Join New England Aquarium Divers: March 24, 2015
to help responsibly collect fishes and invertebrates: The New England Aquarium is offering a special price on their week-long Bahamas trip April 24-May 2 aboard the RV Coral Reef II. $3500, much of which is tax deductible. For more information, go here.
Seen Any "Ghost" Nets on Your Dives?: March 24, 2015
World Animal Protection wants to know. The nonprofit is asking divers to report "ghost" fishing gear, as there's 640,000 tons of it lost or abandoned in the ocean every year, and it's entangling and killing millions of marine animals including seals, turtles and whales. If you see or remove any ghost nets on a dive, you can upload your sighting here, which will then appear on a map, and enable the organization to identify the most common types of ghost nets and where they appear most often. The information will be used as evidence to convince governments and industry to reduce ghost nets and make the ocean safer for its inhabitants.
What You're Missing in This Month's Issue: March 24, 2015
Kona Diving Company, Hawaii: cool endemic critters and -- with luck -- a manta show . . . Aqua Lung recalls all BCs with Sure Lock II weight pockets . . . Komodo Resort Diving Club, Indonesia: exciting diving at resort prices . . . "Ship of Gold" treasure hunter captured in Florida . . . the story of an Indonesia dive gone wrong in so many ways . . . lionfish aren't the only invaders in Florida waters . . . simple panic-reducing exercises every diver should do . . . the crazy lawsuit filed against Shadow Diver star Richie Kohler . . . how much money you'll need to get a reef named after you . . . and much more
Beware Mosquitos in the Pacific: March 24, 2015
If you're traveling to a Pacific dive destination, take every measure to avoid mosquito bites, as the number of travelers returning from there with dengue fever or chikungunya is on the rise. Both viral illnesses are transmitted by mosquitoes and have similar symptoms, including high fever, severe headaches and vomiting. Last month, Tonga declared an official dengue fever outbreak, and there are also cases of travelers returning from Indonesia, the Cook Islands and French Polynesia. There is no vaccine for either virus, and as one doctor told the New Zealand Herald, "The only thing people can do is to protect themselves from getting bitten from mosquitoes." Apply insect repellent containing DEET at all times, and wear protective clothing and shoes.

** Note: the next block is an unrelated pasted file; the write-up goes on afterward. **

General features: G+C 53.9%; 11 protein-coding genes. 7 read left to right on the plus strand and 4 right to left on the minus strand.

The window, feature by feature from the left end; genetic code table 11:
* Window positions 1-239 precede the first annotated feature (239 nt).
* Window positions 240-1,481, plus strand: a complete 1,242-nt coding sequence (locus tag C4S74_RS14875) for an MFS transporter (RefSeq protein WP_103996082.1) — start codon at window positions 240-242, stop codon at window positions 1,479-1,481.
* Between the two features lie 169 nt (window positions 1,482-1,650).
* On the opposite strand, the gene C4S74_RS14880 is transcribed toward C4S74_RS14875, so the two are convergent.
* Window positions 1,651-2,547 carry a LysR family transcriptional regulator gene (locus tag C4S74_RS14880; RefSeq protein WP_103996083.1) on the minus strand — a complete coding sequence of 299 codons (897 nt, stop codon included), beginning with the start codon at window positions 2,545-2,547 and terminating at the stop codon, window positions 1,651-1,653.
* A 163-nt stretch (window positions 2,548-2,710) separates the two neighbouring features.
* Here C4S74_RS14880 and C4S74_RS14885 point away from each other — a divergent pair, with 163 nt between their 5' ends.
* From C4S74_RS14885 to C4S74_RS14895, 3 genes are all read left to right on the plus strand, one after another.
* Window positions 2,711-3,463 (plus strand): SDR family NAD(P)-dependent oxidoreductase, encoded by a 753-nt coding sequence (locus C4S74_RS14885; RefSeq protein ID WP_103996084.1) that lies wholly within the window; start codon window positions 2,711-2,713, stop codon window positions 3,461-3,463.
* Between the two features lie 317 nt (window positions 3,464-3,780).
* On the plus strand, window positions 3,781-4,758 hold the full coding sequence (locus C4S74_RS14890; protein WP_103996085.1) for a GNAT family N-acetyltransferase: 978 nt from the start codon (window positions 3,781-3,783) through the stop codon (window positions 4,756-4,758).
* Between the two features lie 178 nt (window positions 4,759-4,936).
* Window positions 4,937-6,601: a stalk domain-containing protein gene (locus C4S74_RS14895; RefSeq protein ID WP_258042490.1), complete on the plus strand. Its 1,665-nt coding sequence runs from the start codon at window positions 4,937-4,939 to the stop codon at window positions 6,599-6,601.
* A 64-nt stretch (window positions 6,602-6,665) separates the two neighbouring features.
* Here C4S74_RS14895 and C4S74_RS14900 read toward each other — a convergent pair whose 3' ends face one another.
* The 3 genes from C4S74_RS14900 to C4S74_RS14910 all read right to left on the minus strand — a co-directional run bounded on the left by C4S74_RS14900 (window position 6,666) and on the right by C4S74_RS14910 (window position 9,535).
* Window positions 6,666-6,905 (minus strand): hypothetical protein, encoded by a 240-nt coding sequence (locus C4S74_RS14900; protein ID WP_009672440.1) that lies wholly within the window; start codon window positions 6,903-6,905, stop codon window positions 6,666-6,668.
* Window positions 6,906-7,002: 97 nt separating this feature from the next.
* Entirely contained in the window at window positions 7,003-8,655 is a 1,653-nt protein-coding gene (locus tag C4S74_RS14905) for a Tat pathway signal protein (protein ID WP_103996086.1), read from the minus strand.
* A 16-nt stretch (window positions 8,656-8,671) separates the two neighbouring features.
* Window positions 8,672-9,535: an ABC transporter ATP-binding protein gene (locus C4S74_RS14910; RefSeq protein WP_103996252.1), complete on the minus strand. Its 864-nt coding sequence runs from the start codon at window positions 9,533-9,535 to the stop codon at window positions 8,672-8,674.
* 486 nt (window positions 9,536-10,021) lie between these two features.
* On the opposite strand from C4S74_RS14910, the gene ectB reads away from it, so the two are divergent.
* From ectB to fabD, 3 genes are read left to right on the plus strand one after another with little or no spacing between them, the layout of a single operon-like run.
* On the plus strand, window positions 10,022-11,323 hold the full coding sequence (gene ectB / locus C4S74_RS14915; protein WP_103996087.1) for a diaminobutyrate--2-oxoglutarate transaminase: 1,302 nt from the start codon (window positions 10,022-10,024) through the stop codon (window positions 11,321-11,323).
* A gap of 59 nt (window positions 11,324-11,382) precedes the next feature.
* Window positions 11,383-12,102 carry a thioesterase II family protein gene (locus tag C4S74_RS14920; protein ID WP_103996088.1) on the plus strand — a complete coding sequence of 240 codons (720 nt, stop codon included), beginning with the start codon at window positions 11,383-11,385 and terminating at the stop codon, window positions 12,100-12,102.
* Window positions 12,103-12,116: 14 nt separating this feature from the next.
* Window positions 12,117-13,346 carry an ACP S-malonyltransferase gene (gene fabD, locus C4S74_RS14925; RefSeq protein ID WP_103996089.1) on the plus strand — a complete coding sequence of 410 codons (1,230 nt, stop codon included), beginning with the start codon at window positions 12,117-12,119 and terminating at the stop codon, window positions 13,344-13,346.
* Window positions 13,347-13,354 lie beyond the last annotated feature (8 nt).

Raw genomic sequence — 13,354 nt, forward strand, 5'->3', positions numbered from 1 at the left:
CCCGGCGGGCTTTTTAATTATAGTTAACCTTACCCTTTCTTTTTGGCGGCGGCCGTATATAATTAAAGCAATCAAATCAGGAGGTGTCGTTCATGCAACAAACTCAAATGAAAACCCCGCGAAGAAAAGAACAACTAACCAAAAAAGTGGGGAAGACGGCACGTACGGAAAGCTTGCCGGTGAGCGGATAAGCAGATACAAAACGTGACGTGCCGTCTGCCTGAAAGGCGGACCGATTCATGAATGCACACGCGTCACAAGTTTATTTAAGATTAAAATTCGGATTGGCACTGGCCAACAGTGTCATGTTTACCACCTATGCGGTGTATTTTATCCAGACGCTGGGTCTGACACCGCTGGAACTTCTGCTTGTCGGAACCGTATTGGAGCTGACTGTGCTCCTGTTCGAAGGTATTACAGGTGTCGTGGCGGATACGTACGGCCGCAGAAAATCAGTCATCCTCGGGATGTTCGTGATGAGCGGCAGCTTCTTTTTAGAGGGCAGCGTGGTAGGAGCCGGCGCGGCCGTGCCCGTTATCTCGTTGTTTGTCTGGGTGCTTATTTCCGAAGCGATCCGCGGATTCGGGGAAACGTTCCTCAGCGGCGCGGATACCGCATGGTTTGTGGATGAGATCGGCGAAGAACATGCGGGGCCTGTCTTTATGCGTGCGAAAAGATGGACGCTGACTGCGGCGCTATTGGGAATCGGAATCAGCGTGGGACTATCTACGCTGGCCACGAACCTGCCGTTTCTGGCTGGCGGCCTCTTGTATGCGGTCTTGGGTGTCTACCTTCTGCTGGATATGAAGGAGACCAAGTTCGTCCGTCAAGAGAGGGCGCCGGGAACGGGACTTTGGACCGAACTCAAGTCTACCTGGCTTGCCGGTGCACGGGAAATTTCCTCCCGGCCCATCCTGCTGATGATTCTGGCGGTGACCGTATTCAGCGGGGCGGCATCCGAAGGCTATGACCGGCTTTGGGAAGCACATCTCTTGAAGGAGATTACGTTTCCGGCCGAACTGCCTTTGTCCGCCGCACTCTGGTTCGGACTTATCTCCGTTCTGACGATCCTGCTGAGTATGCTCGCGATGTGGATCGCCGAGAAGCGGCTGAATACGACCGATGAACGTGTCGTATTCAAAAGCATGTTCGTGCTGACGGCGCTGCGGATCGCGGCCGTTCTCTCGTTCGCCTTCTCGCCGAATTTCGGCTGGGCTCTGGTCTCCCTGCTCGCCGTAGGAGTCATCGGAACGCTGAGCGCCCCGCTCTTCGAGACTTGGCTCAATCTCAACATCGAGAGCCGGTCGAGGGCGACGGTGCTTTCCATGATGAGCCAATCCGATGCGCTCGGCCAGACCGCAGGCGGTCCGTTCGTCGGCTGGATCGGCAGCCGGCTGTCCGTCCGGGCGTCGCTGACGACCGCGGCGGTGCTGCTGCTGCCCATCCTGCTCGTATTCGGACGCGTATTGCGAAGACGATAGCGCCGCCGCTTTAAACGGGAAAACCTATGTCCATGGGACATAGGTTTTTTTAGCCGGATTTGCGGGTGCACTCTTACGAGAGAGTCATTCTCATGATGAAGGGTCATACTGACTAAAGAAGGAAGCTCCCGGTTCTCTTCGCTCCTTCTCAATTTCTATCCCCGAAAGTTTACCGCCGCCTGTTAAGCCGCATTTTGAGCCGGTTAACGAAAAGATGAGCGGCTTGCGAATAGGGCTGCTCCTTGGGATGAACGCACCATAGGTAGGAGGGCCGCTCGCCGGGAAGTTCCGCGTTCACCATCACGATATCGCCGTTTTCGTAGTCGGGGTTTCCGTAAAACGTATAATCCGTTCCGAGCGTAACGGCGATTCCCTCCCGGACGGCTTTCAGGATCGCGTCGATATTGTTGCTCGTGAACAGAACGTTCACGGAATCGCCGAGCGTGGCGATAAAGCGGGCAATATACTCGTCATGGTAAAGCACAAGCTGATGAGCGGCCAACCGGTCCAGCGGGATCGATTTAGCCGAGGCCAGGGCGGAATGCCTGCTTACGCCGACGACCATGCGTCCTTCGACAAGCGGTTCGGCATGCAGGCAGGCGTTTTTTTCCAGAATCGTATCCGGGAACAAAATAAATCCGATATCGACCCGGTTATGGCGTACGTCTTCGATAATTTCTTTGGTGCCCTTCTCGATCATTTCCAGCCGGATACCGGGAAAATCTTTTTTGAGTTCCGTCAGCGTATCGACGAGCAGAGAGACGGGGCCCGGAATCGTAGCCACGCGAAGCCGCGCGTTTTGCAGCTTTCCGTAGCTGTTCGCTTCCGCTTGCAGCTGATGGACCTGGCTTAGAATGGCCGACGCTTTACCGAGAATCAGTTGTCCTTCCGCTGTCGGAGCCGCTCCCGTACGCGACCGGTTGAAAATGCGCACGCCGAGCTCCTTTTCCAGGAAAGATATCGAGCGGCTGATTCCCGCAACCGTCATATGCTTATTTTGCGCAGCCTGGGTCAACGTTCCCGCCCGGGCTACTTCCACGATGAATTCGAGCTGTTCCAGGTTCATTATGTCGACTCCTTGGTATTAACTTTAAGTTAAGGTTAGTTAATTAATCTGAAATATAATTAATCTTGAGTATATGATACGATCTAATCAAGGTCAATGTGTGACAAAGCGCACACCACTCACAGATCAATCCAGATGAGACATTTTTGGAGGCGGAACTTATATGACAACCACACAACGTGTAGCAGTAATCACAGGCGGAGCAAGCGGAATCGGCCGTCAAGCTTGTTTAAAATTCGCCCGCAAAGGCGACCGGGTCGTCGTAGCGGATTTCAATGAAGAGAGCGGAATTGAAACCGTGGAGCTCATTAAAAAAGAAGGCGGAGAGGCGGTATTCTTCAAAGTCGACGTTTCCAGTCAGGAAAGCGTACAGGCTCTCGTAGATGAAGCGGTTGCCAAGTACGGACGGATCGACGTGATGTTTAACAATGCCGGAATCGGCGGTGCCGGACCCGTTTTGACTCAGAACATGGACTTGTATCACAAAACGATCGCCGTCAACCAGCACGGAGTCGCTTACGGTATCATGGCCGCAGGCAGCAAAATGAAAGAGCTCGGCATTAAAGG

What's a Heated Vest - and Do You Need One?: March 24, 2015
In this month's travel story on Hawaii diving, our reporter envies the heated vests she sees fellow divers wearing, and how toasty they look while wearing them in those cool waters. Are these battery-powered vests worth spending up to $1000? Read some reviews from our veteran dive gear tester, John Bantin - click on the "Heated Vests" link on our homepage.
Divers Find a Trove of Gold Coins -- and Don't Keep Them: March 24, 2015
Some unsuspecting divers found what is now the largest discovery of its kind off Israel's Mediterranean coast -- a glittery trove of 2,000 gold coins exposed during recent winter storms. Members of a local dive club were in the ancient harbor of Caesarea National Park when they spotted what looked like a gold coin from a board game. It didn't take them long to figure out it was the real thing. They immediately showed their discovery to the club director, who then notified the Israel Antiquities Authority. The coins range in age from the mid-900s to 1036 A.D. Authorities hailed the divers as "model citizens," for reporting the find instead of taking any of it home.
Coming Up in Undercurrent: March 24, 2015
How you can find reasonably priced dive destinations with less-stressful travel . . . and how you can negotiate good group travel deals on your own . . . a study that shows that not all dive computers are as conservative as they claim . . . why some divers should consider taking a stress test in the cardiologist's office before the next dive and much more.